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Formal Graph Systems and Parallel Graph Algorithm Design

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概要 Parallel algorithms have been given for solving a number of graph problems in the literatures. We can design a parallel algorithm with many processors solving a graph problem by finding the parallelis...m of the problem and assigning some parts computable in parallel to each processor. In order to gain the parallelism of a graph problem, it is required to analyze an input graph for the problem. Hence, it is important for designing a parallel algorithm to analyze the structure of a graph given as an instance of a graph problem. In this thesis, we give a new graph rewriting system which is a suitable system to analyze the structure of an input graph for a graph problem and design an efficient parallel algorithm solving the problem. Chapter 2 makes a brief review of the parallel computation theory. We introduce the parallel random access machine (PRAM) being one of the parallel computation models. The class NC represents the class of problems solvable by polylogarithmic parallel time algorithms with a polynomial number of processors on a PRAM. In Chapter 3, we define a formal graph system (FGS), as a new framework for graph rewriting, which is useful to design efficient parallel graph algorithms. An FGS is a logic program having hypergraphs instead of terms in first-order logic. We give a regular FGS which is an FGS of a special form and the family of graphs definable by a regular FGS is equal to that of graphs generated by a hyperedge replacement grammar (HRG) being one of the well-known context-free graph grammars. This result implies that regular FGSs generate trees, two-terminal series parallel (TTSP) graphs, the homeomorphisms of the given graphs, outerplanar graphs, all graphs of cyclic bandwidth $ /leq k for a constant k geq 2 $ and s-decomposable graphs for a constant S. Chapter 4 defines a refutation tree which represents explicitly the structure of a graph generated by an FGS. We consider the refutation tree problem which is to compute a refutation tree of a graph generated by an FGS. First, we present two regular FGSs generating the families of TTSP graphs and outerplanar graphs for which we devise EREW PRAM algorithms solving the refutation tree problem with $ Oleft(n + m\right) $ processors, where n and m are the numbers of vertices and edges of an input graph, respectively. The algorithm for TTSP graphs computes refutation trees in $ Oleft ((log n)^2 + log m\right) $ time. The other algorithm solves the refutation tree problem for outerplanar graphs in $ Oleft ((log n)^2)\right $ time by employing the algorithm for TTSP graphs. Many NP-complete graph problems are known to admit polynomial time algorithms, when instances are restricted to the families of graphs generated by context-free graph grammars. These results suggest that efficient parallel algorithms may be designed for a large number of NP-complete problems when input graphs are TTSP graphs and outerplanar graphs. Next, we define a notion of a simple FGS and we prove that the refutation tree problem can be solved in polynomial time for the class of simple FGSs. The purpose of Chapter 5 is to find two subclasses of simple FGSs, called sizebounded simple $ FGS_s $ and bounded simple $ FGS_s $, for which the refutation tree problem is solvable in NC. An FGS generates graphs by replacing hyperedges labeled with the same variable at a time. Hence, in order to compute a refutation tree of an input graph generated by an FGS, it may be required to solve the graph isomorphism problem deciding whether two graphs are isomorphic. The graph isomorphism problem does not seem to be solvable in polynomial time, while it is in NP. However, it has been shown that the graph isomorphism problem is in $ NC^3 $ for connected graphs of constantly bounded valence and having constantly bounded separators, and is in $ NC^2 $ for connected trees of constantly bounded valence. We prove that the refutation tree problem for a size-bounded simple FGS is $ NC^2 $ -reducible to the graph isomorphism problem for connected graphs of constantly bounded valence. This yields that the refutation tree problem for a size-bounded simple FGS can be solved in NC if connected graphs of constantly bounded valence and having constantly bounded separators are given. Moreover, we show two classes of $ FGS_s $ which are helpful to design NC algorithms for many graph problems. One is the class of size-bounded simple $ FGS_s $ which generate only undirected trees of constantly bounded valence. The other is the class of bounded simple $ FGS_s $ . For size-bounded simple $ FGS_s $ generating undirected trees of constantly bounded valence, we present an NC algorithm solving the refutation tree problem. We show that solving the graph isomorphism problem is not required for computing a refutation tree of a graph generated by a bounded simple FGS and that the refutation tree problem for a bounded simple FGS is in $ NC^2 $. The bound of valence of a given graph is an important property of $ FGS_s $ contributing to designing fast parallel algorithms for many graph problems. For graphs of constantly bounded valence, Chapter 6 shows that the coloring technique works very successfully to devise fast parallel algorithms with linear numbers of processors. By using the vertex coloring technique, we give a fast parallel algorithm for the problem VIMS(k), which is to find a maximal vertex-induced subgraph of valence at most k, where k is a given constant. This algorithm runs in $ Oleft(log^* n\right) $ time using O(n) processors on an EREW PRAM for an input graph of constantly bounded valence with n vertices. We also design an $ Oleft(log^* m\right) $ time O(m) processor EREW PRAM algorithm for the problem EIMS(k), which is to find a maximal edge-induced subgraph of degree at most k, where m is the number of edges of an input graph. Shoudai and Miyano [99, 100] and Diks et al. [23] have also given $ Oleft(log^* n\right) left(resp., O(log^* m)\right) $ time parallel algorithms for solving VIMS(k) $ left(resp., EIMS(k)\right) $ with a linear number of processors by employing the parallel maximal independent set algorithm in [44]. Since $ log^* n $ grows extremely slowly and can be viewed as a constant for all practical purposes, these algorithms are regarded as constant time parallel algorithms for all practical purposes. Hence, the constants hidden in these O-notation are very essential. Our algorithms run faster with fewer numbers of processors than their algorithms by counting these hidden constants.続きを見る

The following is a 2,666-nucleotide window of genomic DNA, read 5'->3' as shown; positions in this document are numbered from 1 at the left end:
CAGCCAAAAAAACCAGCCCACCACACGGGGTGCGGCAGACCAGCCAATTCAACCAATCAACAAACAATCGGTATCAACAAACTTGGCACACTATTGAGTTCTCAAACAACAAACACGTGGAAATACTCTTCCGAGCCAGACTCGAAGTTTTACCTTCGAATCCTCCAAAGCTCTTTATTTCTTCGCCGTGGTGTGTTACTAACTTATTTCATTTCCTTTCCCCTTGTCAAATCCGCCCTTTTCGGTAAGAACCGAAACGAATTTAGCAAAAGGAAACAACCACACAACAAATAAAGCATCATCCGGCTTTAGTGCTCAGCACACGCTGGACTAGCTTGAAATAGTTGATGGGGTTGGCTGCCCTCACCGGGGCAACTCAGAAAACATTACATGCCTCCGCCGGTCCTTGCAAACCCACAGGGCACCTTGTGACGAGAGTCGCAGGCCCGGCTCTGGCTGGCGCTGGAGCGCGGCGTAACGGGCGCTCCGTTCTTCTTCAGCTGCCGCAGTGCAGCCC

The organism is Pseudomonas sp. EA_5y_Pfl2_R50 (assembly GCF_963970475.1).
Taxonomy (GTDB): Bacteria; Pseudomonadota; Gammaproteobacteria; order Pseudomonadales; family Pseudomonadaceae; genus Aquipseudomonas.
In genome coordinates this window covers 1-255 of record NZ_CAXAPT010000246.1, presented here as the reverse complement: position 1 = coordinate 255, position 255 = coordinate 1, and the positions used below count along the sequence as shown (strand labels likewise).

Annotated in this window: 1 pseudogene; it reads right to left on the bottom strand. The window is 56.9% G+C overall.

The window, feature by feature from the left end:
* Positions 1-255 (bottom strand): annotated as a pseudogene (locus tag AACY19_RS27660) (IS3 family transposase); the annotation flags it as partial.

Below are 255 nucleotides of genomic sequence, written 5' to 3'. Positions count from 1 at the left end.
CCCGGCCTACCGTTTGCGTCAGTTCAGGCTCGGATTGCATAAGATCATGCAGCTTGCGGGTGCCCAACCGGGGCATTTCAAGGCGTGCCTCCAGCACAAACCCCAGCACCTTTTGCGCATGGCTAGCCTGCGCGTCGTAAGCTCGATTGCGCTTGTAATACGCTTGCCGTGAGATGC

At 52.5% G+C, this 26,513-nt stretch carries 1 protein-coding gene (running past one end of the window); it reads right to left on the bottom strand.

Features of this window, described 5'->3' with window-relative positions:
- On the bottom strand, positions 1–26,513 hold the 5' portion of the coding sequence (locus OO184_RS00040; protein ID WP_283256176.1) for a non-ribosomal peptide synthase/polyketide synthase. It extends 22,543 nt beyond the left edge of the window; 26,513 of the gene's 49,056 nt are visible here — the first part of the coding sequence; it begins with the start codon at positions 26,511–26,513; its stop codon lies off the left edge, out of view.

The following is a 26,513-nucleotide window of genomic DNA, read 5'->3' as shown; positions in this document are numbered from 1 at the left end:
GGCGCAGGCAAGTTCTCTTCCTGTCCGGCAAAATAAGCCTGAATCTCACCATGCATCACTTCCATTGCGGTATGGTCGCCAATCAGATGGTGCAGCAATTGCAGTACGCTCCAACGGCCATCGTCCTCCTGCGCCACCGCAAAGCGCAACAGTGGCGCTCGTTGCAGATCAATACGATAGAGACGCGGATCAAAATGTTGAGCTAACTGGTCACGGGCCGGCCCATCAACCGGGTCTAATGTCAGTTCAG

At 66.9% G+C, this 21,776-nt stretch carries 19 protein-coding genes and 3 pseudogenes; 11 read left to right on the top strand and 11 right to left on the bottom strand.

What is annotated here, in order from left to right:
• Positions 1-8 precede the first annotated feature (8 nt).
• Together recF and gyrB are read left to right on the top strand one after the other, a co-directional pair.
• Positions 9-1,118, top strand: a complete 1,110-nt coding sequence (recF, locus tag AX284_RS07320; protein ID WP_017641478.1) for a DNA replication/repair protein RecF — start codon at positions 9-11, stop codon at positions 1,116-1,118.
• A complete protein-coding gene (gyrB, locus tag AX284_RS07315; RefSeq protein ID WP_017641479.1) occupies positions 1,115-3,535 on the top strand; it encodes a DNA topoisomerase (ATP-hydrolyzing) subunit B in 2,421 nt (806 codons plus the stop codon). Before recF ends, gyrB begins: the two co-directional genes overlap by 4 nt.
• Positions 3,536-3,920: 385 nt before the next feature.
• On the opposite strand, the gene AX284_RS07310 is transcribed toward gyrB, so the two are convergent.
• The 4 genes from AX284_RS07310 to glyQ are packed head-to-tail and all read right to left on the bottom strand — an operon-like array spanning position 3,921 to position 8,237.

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登録日 2009.04.22
更新日 2017.01.20